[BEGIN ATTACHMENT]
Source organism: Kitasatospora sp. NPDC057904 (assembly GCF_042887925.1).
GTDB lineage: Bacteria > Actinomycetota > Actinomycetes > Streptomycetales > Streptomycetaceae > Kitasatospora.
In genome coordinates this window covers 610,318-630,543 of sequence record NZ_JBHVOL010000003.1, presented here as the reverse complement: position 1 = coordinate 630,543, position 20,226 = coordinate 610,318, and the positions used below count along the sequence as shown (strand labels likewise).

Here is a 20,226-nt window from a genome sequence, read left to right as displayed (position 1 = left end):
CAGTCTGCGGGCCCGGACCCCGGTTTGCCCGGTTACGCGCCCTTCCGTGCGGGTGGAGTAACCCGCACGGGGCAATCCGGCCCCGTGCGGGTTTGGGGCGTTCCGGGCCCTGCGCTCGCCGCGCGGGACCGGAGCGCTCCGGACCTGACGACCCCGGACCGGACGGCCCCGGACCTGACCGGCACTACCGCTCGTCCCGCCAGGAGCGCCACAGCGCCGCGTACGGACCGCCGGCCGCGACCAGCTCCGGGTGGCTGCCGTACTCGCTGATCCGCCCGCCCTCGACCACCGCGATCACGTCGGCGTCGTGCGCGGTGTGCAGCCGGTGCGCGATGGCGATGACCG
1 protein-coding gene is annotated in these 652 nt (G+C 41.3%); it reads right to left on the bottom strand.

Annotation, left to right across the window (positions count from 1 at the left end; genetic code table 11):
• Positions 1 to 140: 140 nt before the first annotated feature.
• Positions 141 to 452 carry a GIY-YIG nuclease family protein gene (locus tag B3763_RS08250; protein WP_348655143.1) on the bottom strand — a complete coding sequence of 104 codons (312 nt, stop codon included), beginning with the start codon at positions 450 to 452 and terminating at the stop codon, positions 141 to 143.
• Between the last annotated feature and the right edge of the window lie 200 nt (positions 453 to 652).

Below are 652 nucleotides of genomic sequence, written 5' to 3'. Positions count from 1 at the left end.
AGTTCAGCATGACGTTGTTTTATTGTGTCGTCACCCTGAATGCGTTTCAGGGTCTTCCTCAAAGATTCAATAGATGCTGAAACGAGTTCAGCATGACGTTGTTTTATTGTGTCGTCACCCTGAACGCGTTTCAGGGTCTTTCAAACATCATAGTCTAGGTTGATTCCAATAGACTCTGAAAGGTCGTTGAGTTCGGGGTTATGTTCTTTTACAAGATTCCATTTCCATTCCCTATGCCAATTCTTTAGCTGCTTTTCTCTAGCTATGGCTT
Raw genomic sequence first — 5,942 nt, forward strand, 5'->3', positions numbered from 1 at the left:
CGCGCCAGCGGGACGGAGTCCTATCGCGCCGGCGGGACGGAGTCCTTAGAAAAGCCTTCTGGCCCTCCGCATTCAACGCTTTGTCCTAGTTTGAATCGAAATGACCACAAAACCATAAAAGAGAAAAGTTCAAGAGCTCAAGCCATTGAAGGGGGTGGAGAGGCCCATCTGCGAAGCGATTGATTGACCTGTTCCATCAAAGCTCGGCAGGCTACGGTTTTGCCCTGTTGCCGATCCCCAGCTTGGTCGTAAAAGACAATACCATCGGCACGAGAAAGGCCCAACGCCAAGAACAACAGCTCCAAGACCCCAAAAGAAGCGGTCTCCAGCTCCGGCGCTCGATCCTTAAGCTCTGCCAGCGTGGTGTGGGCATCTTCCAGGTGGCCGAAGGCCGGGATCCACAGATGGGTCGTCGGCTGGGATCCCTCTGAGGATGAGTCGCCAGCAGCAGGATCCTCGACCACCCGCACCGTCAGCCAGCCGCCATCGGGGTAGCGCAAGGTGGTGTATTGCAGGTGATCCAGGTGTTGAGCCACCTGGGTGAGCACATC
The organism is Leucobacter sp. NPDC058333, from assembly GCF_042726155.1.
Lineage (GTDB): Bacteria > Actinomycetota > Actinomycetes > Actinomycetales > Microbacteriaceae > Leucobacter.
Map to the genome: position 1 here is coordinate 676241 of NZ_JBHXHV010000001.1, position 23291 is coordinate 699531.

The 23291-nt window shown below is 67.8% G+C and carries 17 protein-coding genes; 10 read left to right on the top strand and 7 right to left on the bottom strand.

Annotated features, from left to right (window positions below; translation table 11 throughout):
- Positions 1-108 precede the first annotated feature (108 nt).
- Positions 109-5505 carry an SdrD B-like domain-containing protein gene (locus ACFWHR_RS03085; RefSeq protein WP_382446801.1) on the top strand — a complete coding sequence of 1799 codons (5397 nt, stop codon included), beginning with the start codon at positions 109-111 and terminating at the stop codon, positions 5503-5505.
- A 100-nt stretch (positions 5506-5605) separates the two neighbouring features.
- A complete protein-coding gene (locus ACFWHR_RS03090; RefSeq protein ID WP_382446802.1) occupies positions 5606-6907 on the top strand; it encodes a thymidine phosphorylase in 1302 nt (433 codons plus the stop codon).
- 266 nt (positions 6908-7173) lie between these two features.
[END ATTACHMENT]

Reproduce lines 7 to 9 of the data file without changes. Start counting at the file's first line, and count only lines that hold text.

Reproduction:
Annotation, left to right across the window (positions count from 1 at the left end; genetic code table 11):
• Positions 1 to 140: 140 nt before the first annotated feature.
• Positions 141 to 452 carry a GIY-YIG nuclease family protein gene (locus tag B3763_RS08250; protein WP_348655143.1) on the bottom strand — a complete coding sequence of 104 codons (312 nt, stop codon included), beginning with the start codon at positions 450 to 452 and terminating at the stop codon, positions 141 to 143.